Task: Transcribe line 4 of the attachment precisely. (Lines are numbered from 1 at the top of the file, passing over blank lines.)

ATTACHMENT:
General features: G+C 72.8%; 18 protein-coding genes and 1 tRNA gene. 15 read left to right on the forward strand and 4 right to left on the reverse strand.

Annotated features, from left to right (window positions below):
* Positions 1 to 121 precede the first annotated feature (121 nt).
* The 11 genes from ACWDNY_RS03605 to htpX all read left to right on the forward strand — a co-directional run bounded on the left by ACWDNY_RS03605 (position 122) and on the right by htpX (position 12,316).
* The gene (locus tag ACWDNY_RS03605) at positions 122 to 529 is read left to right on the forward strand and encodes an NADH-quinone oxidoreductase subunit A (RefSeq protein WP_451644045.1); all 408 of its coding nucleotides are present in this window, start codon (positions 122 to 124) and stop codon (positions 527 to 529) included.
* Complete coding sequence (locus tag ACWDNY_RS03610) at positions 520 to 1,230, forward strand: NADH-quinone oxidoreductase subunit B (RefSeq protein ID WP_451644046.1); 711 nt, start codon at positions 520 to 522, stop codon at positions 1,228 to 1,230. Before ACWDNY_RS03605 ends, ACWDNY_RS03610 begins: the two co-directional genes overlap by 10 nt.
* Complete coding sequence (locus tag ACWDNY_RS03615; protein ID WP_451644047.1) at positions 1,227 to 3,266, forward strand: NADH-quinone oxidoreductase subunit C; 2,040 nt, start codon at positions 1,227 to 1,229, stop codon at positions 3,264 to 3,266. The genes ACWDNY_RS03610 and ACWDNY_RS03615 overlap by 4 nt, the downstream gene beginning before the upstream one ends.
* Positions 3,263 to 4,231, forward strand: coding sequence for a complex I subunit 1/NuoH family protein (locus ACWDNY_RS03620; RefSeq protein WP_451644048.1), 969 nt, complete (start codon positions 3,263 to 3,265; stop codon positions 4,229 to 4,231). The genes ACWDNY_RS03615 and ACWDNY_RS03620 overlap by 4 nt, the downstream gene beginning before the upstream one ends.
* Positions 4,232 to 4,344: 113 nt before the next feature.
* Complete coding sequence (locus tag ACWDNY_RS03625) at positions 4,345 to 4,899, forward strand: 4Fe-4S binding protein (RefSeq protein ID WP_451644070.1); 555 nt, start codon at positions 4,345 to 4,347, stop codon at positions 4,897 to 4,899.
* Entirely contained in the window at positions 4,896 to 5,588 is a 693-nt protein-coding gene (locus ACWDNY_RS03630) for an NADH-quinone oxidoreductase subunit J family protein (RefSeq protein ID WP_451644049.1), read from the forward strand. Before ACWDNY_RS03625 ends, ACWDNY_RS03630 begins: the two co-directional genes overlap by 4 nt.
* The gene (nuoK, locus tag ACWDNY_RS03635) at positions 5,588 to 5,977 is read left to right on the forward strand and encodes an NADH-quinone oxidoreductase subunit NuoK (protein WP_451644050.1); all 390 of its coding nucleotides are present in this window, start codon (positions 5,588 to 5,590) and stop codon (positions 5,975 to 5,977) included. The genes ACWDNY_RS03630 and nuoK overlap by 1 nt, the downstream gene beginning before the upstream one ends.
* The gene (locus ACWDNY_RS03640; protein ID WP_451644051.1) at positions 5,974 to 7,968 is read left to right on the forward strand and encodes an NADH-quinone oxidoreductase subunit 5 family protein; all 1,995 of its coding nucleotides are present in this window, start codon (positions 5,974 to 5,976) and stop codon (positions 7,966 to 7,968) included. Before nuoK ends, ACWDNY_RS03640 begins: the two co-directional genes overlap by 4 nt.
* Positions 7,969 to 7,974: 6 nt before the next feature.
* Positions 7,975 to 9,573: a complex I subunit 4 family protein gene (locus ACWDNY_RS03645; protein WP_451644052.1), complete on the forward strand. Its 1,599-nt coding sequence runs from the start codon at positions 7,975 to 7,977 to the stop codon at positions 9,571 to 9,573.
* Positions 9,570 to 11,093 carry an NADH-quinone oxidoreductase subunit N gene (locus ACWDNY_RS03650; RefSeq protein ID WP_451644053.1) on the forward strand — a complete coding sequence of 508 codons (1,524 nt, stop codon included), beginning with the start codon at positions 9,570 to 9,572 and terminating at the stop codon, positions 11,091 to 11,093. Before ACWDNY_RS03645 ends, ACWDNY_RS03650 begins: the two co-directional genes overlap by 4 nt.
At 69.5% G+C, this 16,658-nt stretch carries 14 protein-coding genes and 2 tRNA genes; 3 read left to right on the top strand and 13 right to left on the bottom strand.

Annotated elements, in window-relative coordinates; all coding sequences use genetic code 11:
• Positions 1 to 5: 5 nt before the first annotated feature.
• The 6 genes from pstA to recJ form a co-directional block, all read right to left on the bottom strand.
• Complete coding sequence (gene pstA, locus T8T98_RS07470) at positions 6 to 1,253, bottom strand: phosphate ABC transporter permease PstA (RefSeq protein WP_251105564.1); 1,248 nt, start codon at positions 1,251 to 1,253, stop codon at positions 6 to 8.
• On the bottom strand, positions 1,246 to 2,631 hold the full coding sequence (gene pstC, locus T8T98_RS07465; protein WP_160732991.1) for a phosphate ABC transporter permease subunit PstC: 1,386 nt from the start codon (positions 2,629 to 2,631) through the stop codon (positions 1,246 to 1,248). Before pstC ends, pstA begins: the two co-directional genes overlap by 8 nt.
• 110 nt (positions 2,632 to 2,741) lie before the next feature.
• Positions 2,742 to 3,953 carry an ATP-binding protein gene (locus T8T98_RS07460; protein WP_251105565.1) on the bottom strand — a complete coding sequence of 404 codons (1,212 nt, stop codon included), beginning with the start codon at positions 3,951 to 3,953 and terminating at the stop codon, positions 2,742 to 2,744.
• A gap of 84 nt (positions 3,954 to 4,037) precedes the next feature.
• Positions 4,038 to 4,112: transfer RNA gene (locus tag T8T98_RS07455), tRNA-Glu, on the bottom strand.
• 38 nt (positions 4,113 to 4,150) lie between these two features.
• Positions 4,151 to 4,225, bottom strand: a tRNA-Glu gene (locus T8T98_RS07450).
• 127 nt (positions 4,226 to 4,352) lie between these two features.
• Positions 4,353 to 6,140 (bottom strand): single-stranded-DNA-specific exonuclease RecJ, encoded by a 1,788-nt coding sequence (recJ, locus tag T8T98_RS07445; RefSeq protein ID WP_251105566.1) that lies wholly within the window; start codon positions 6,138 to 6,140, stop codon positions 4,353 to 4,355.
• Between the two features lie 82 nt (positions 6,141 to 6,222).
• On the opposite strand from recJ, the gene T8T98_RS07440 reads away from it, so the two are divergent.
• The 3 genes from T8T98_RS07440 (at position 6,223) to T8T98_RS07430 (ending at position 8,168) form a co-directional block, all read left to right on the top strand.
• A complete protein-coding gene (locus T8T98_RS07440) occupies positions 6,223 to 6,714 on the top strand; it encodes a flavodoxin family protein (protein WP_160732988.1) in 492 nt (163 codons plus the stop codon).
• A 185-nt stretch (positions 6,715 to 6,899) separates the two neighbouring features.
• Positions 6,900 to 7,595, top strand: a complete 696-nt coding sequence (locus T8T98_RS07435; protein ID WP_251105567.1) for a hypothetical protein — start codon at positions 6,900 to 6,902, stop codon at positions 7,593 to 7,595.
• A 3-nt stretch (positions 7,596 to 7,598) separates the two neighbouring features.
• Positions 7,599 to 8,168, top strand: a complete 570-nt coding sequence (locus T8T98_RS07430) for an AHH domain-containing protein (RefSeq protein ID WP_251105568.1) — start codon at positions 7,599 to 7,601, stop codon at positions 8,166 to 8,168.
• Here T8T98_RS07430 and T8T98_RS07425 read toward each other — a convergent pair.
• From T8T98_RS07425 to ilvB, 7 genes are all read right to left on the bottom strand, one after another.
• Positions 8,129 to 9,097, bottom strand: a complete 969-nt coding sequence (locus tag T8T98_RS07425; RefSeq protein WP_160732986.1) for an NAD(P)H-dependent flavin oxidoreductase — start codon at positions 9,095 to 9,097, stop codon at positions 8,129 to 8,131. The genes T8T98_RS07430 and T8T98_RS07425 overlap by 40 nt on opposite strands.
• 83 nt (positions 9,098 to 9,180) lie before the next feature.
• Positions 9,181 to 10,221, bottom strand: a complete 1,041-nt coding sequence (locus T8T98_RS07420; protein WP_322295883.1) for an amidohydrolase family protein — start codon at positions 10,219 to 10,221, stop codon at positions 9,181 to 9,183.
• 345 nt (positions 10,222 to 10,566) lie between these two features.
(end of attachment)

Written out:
* The 11 genes from ACWDNY_RS03605 to htpX all read left to right on the forward strand — a co-directional run bounded on the left by ACWDNY_RS03605 (position 122) and on the right by htpX (position 12,316).